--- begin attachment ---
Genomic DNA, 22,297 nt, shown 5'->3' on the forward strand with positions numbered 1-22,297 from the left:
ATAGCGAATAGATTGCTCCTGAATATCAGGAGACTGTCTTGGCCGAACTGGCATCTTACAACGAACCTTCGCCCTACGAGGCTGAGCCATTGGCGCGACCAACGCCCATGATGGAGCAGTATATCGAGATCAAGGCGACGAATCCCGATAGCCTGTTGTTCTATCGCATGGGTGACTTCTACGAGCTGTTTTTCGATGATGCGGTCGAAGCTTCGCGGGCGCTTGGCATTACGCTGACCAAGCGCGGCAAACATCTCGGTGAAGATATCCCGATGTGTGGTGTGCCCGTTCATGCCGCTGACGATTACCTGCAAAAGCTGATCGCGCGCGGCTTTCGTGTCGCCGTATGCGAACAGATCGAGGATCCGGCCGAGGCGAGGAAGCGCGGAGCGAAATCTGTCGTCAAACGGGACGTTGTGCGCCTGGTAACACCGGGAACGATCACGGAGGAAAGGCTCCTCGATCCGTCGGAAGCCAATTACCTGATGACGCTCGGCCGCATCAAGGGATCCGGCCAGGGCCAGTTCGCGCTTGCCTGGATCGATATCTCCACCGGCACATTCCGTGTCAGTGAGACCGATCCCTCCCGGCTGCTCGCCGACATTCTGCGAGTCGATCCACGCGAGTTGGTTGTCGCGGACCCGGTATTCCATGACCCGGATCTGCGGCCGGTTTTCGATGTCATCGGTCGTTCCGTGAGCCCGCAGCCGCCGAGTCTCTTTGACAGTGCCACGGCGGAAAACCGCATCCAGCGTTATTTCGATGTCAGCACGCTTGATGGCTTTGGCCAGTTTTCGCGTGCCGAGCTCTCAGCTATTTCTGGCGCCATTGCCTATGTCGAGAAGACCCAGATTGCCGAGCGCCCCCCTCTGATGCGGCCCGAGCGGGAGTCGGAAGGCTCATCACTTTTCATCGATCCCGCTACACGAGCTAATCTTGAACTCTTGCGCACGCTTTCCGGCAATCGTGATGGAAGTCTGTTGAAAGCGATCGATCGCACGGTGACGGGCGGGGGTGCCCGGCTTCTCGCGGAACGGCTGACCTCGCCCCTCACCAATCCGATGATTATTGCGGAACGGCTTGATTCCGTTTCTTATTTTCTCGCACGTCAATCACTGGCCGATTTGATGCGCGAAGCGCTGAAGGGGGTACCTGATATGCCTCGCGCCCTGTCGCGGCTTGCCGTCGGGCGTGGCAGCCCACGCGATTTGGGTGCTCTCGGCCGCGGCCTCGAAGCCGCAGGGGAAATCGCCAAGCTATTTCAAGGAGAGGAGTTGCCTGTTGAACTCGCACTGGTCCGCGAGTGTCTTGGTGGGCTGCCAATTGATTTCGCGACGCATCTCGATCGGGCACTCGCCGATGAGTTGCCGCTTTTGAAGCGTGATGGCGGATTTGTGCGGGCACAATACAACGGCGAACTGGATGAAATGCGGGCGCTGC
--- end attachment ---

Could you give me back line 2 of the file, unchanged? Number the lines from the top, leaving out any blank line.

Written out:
ATAGCGAATAGATTGCTCCTGAATATCAGGAGACTGTCTTGGCCGAACTGGCATCTTACAACGAACCTTCGCCCTACGAGGCTGAGCCATTGGCGCGACCAACGCCCATGATGGAGCAGTATATCGAGATCAAGGCGACGAATCCCGATAGCCTGTTGTTCTATCGCATGGGTGACTTCTACGAGCTGTTTTTCGATGATGCGGTCGAAGCTTCGCGGGCGCTTGGCATTACGCTGACCAAGCGCGGCAAACATCTCGGTGAAGATATCCCGATGTGTGGTGTGCCCGTTCATGCCGCTGACGATTACCTGCAAAAGCTGATCGCGCGCGGCTTTCGTGTCGCCGTATGCGAACAGATCGAGGATCCGGCCGAGGCGAGGAAGCGCGGAGCGAAATCTGTCGTCAAACGGGACGTTGTGCGCCTGGTAACACCGGGAACGATCACGGAGGAAAGGCTCCTCGATCCGTCGGAAGCCAATTACCTGATGACGCTCGGCCGCATCAAGGGATCCGGCCAGGGCCAGTTCGCGCTTGCCTGGATCGATATCTCCACCGGCACATTCCGTGTCAGTGAGACCGATCCCTCCCGGCTGCTCGCCGACATTCTGCGAGTCGATCCACGCGAGTTGGTTGTCGCGGACCCGGTATTCCATGACCCGGATCTGCGGCCGGTTTTCGATGTCATCGGTCGTTCCGTGAGCCCGCAGCCGCCGAGTCTCTTTGACAGTGCCACGGCGGAAAACCGCATCCAGCGTTATTTCGATGTCAGCACGCTTGATGGCTTTGGCCAGTTTTCGCGTGCCGAGCTCTCAGCTATTTCTGGCGCCATTGCCTATGTCGAGAAGACCCAGATTGCCGAGCGCCCCCCTCTGATGCGGCCCGAGCGGGAGTCGGAAGGCTCATCACTTTTCATCGATCCCGCTACACGAGCTAATCTTGAACTCTTGCGCACGCTTTCCGGCAATCGTGATGGAAGTCTGTTGAAAGCGATCGATCGCACGGTGACGGGCGGGGGTGCCCGGCTTCTCGCGGAACGGCTGACCTCGCCCCTCACCAATCCGATGATTATTGCGGAACGGCTTGATTCCGTTTCTTATTTTCTCGCACGTCAATCACTGGCCGATTTGATGCGCGAAGCGCTGAAGGGGGTACCTGATATGCCTCGCGCCCTGTCGCGGCTTGCCGTCGGGCGTGGCAGCCCACGCGATTTGGGTGCTCTCGGCCGCGGCCTCGAAGCCGCAGGGGAAATCGCCAAGCTATTTCAAGGAGAGGAGTTGCCTGTTGAACTCGCACTGGTCCGCGAGTGTCTTGGTGGGCTGCCAATTGATTTCGCGACGCATCTCGATCGGGCACTCGCCGATGAGTTGCCGCTTTTGAAGCGTGATGGCGGATTTGTGCGGGCACAATACAACGGCGAACTGGATGAAATGCGGGCGCTGC